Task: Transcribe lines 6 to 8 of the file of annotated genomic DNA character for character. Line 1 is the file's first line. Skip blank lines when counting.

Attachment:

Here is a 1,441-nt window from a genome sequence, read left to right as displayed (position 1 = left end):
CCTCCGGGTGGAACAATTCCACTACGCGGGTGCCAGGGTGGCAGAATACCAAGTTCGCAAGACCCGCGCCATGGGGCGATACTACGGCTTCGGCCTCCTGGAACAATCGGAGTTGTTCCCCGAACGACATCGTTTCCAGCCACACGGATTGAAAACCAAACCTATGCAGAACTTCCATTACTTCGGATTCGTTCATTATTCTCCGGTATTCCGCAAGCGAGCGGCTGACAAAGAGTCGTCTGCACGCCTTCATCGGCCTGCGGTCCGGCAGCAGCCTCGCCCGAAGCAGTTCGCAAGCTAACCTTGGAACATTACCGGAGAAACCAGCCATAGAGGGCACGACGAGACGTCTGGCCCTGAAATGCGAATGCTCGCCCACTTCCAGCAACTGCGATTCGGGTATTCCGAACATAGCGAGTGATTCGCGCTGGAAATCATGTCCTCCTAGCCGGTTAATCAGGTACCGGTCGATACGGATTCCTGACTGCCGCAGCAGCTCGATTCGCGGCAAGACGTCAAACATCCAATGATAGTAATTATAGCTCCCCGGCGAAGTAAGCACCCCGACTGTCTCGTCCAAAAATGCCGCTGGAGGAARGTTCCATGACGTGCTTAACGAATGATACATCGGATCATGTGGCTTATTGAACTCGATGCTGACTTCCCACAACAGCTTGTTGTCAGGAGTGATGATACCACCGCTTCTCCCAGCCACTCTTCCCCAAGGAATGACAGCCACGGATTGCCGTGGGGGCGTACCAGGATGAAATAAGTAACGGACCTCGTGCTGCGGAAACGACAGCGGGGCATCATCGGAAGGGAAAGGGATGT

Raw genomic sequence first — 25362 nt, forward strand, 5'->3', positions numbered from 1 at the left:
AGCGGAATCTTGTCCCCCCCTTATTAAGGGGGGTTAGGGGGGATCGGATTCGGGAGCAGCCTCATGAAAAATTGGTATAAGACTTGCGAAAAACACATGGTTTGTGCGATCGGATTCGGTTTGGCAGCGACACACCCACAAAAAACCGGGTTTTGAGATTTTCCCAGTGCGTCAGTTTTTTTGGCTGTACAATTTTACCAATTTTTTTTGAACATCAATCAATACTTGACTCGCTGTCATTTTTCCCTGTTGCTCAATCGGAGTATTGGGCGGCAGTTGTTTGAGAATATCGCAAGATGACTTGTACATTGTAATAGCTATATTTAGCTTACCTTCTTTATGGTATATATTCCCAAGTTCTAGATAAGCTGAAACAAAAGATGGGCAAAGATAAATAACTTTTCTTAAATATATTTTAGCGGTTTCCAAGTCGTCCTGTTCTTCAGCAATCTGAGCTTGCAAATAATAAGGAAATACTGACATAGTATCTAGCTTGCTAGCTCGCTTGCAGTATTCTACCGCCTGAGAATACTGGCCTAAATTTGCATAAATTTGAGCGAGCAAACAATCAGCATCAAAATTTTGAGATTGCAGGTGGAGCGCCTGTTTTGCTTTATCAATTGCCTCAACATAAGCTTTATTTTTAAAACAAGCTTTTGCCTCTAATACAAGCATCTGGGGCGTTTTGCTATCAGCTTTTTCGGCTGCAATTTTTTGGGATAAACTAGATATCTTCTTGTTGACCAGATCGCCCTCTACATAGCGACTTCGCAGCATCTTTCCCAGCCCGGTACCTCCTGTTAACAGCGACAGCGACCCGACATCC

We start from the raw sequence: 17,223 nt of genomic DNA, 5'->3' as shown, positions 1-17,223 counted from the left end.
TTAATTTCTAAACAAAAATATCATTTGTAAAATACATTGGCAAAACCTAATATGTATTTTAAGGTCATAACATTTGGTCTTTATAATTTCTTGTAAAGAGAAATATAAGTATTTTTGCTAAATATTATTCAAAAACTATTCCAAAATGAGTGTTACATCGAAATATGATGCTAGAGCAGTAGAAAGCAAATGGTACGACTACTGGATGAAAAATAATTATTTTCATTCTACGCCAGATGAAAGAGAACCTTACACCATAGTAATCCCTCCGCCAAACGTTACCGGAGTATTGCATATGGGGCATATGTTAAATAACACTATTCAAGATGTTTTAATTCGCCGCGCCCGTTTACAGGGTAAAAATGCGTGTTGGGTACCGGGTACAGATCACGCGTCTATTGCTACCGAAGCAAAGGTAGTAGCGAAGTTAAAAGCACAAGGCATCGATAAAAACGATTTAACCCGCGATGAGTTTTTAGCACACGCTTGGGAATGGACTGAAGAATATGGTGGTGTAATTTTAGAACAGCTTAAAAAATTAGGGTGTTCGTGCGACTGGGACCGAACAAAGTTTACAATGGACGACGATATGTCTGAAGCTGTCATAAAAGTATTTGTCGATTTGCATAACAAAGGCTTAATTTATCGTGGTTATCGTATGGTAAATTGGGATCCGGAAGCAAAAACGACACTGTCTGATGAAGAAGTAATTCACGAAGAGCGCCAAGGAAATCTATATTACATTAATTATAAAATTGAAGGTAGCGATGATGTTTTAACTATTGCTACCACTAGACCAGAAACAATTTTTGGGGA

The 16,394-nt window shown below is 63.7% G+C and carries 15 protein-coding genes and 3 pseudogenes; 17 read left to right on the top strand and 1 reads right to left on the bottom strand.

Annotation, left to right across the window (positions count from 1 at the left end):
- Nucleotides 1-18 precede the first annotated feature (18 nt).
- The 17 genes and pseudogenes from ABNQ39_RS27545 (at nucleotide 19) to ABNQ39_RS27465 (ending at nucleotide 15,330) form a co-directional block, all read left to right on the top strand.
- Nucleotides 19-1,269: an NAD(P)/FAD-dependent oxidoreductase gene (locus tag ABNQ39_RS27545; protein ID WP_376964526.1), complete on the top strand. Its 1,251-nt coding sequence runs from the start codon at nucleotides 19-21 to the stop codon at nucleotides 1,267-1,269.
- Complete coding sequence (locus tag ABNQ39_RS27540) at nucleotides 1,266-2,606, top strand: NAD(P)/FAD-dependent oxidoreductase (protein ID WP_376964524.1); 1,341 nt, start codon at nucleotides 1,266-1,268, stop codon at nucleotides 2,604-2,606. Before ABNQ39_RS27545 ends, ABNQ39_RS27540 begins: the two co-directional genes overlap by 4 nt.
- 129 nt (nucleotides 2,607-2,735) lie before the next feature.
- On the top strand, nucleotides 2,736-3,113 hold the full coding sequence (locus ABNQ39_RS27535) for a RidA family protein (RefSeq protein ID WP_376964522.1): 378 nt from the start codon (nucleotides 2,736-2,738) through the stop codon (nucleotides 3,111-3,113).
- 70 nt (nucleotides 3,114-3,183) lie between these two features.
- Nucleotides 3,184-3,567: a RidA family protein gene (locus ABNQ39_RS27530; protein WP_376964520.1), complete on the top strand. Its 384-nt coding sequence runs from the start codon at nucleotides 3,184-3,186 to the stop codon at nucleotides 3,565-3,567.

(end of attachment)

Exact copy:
TTAATTTCTAAACAAAAATATCATTTGTAAAATACATTGGCAAAACCTAATATGTATTTTAAGGTCATAACATTTGGTCTTTATAATTTCTTGTAAAGAGAAATATAAGTATTTTTGCTAAATATTATTCAAAAACTATTCCAAAATGAGTGTTACATCGAAATATGATGCTAGAGCAGTAGAAAGCAAATGGTACGACTACTGGATGAAAAATAATTATTTTCATTCTACGCCAGATGAAAGAGAACCTTACACCATAGTAATCCCTCCGCCAAACGTTACCGGAGTATTGCATATGGGGCATATGTTAAATAACACTATTCAAGATGTTTTAATTCGCCGCGCCCGTTTACAGGGTAAAAATGCGTGTTGGGTACCGGGTACAGATCACGCGTCTATTGCTACCGAAGCAAAGGTAGTAGCGAAGTTAAAAGCACAAGGCATCGATAAAAACGATTTAACCCGCGATGAGTTTTTAGCACACGCTTGGGAATGGACTGAAGAATATGGTGGTGTAATTTTAGAACAGCTTAAAAAATTAGGGTGTTCGTGCGACTGGGACCGAACAAAGTTTACAATGGACGACGATATGTCTGAAGCTGTCATAAAAGTATTTGTCGATTTGCATAACAAAGGCTTAATTTATCGTGGTTATCGTATGGTAAATTGGGATCCGGAAGCAAAAACGACACTGTCTGATGAAGAAGTAATTCACGAAGAGCGCCAAGGAAATCTATATTACATTAATTATAAAATTGAAGGTAGCGATGATGTTTTAACTATTGCTACCACTAGACCAGAAACAATTTTTGGGGA

The 16,394-nt window shown below is 63.7% G+C and carries 15 protein-coding genes and 3 pseudogenes; 17 read left to right on the top strand and 1 reads right to left on the bottom strand.

Annotation, left to right across the window (positions count from 1 at the left end):